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Pakistan court indicts ex-president Musharraf for treason

Supporters of former President Pervez Musharraf, head of the All Pakistan Muslim League (APML) political party, chant slogans during a protest demanding a fair trial for him in Karachi March 30, 2014. REUTERS/Akhtar Soomro

ISLAMABAD: A Pakistani court Monday indicted former military ruler Pervez Musharraf for treason -- a milestone for civilian authority in a country long dominated by the army.

The charge carries the maximum penalty of death. But observers are uncertain whether authorities will allow the trial to be completed and risk angering the powerful military, which has ruled Pakistan for half its history.

Musharraf had missed most of the trial's hearings due to ill-health and security threats. But he appeared fit and confident after arriving Monday in a long convoy of SUVs with more than 2,000 security officials deployed on the route from an army-run hospital to the special court.

The ex-general, who seized power in 1999 and resigned in 2008, pleaded "not guilty" as Tahira Safdar, one of three judges hearing the case since December, read the charges relating to his 2007 imposition of emergency rule.

"I honour this court and prosecution, I strongly believe in law and don't have ego problems, and I have appeared in court 16 times in this year in Karachi, Islamabad and Rawalpindi," the 70-year-old said, referring to a slew of other legal troubles.

He made an emotional speech highlighting the country's achievements under his tenure -- which initially encompassed economic reforms and rapid growth, but ended in rising Islamist bloodshed and a series of confrontations with an increasingly vocal judiciary.

"I am being called a traitor, I have been chief of army staff for nine years and I have served this army for 45 years. I have fought two wars and it is 'treason'?

"I am not a traitor. For me traitors are those who loot public money and empty the treasury," he added, in a veiled reference to civilian politicians long accused in Pakistan of feathering their own nests while in power.

Musharraf declared a state of emergency in November 2007, suspending the constitution shortly before the Supreme Court was due to rule on the legality of his re-election as president a month earlier while he was also the army chief.

He then arrested and sacked the country's top judges, including the chief justice, who challenged his decision.

Musharraf's defence team requested the court adjourn for eight weeks to allow them to prepare their case, and repeated a call for the retired general to be allowed to visit his ailing mother, who is in her 90s, in the United Arab Emirates.

"He has come voluntarily to the court and he has pleaded not guilty. He will come back voluntarily," lawyer Farogh Naseem said.

The court was likely to respond to this request in a written order later Monday.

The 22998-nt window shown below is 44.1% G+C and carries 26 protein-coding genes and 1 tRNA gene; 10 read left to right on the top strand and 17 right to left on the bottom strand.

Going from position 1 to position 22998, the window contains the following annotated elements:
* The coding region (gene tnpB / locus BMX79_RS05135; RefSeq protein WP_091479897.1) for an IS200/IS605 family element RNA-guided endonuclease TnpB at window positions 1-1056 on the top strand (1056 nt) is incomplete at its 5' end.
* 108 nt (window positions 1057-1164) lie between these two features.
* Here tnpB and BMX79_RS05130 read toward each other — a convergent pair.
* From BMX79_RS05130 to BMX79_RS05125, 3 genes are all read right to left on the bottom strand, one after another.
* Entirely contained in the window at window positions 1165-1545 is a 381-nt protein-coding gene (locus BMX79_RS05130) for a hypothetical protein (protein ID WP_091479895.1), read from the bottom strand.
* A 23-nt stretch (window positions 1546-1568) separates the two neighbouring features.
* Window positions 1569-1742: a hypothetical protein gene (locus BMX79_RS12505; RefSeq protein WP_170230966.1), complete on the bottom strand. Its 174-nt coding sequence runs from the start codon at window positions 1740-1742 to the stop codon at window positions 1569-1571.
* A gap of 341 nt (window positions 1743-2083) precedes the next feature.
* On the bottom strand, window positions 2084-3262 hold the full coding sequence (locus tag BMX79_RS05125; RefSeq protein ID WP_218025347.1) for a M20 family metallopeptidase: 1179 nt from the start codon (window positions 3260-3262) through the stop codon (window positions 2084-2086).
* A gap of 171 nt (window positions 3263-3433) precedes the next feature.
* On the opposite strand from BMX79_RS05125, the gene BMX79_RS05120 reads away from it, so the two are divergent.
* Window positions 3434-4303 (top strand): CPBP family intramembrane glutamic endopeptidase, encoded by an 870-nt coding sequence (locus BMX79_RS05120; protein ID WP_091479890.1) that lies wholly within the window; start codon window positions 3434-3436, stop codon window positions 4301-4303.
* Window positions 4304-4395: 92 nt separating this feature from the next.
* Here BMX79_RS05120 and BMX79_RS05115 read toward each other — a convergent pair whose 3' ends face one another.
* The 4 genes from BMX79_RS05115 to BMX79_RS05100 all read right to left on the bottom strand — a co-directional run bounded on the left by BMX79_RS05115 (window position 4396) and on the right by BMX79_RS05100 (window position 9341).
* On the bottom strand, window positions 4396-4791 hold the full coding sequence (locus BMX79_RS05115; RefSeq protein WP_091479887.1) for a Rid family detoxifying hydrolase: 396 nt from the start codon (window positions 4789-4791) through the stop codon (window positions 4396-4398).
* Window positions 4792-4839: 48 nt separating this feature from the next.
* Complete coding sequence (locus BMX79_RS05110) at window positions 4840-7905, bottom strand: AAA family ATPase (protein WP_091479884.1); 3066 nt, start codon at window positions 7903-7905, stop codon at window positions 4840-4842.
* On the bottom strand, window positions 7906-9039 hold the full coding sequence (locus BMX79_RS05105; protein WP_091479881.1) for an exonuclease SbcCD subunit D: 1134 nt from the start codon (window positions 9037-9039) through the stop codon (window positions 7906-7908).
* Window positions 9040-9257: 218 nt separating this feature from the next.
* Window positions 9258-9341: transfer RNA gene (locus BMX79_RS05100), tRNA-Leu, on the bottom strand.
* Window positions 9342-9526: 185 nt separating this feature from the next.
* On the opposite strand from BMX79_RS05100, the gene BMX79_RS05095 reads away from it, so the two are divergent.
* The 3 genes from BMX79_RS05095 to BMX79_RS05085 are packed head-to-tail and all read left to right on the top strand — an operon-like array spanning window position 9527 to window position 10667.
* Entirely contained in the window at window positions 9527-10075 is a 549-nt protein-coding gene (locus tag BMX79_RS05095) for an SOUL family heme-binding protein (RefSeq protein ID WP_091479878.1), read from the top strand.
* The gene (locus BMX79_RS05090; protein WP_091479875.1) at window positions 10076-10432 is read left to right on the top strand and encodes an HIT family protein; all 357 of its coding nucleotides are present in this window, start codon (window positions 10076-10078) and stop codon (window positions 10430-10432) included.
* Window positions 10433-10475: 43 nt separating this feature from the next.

After the hearing, chief prosecutor Akram Sheikh said Musharraf's main defence rested on the claim that he acted on the advice of then-prime minister Shaukat Aziz and the cabinet when suspending the constitution.

"He has taken the defence that he did not take these steps independently," Sheikh said.

"On this I have submitted before the court that it is now for him to prove that he did this on the advice of the prime minister and the cabinet."

The International Commission of Jurists hailed the indictment of such a senior military figure as "unprecedented" for Pakistan.

"This is an opportunity for Pakistan's judiciary to demonstrate that no-one is above the law and that everyone accused of an offence has the right to a trial that is, and is seen to be, impartial, independent and expeditious," said Sam Zarifi, the group's Asia director.

Monday's hearing was only the second time Musharraf had appeared in person before the court, delaying proceedings and raising speculation of a face-saving deal between civilian and military powers to take him out of the country.

Military analyst Ayesha Siddiqa said the question of how far the trial would be allowed to go ahead remained "a big question mark".

"If the military and civilian (leaders) are not on the same page in how far you can go, you will have instability," she said.

Musharraf came to power in a bloodless coup in 1999, deposing then-prime minister Nawaz Sharif, who won re-election in 2013 when Pakistan underwent the first civilian handover of power since its independence from Britain in 1947.

Facing impeachment following elections in 2008, Musharraf resigned as president, going into self-imposed exile in Dubai. He returned to Pakistan in March last year on an ill-fated mission to run in the general election.

 

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Summary

A Pakistani court Monday indicted former military ruler Pervez Musharraf for treason -- a milestone for civilian authority in a country long dominated by the army.

The ex-general, who seized power in 1999 and resigned in 2008, pleaded "not guilty" as Tahira Safdar, one of three judges hearing the case since December, read the charges relating to his 2007 imposition of emergency rule.

After the hearing, chief prosecutor Akram Sheikh said Musharraf's main defence rested on the claim that he acted on the advice of then-prime minister Shaukat Aziz and the cabinet when suspending the constitution.

The International Commission of Jurists hailed the indictment of such a senior military figure as "unprecedented" for Pakistan.

Monday's hearing was only the second time Musharraf had appeared in person before the court, delaying proceedings and raising speculation of a face-saving deal between civilian and military powers to take him out of the country.


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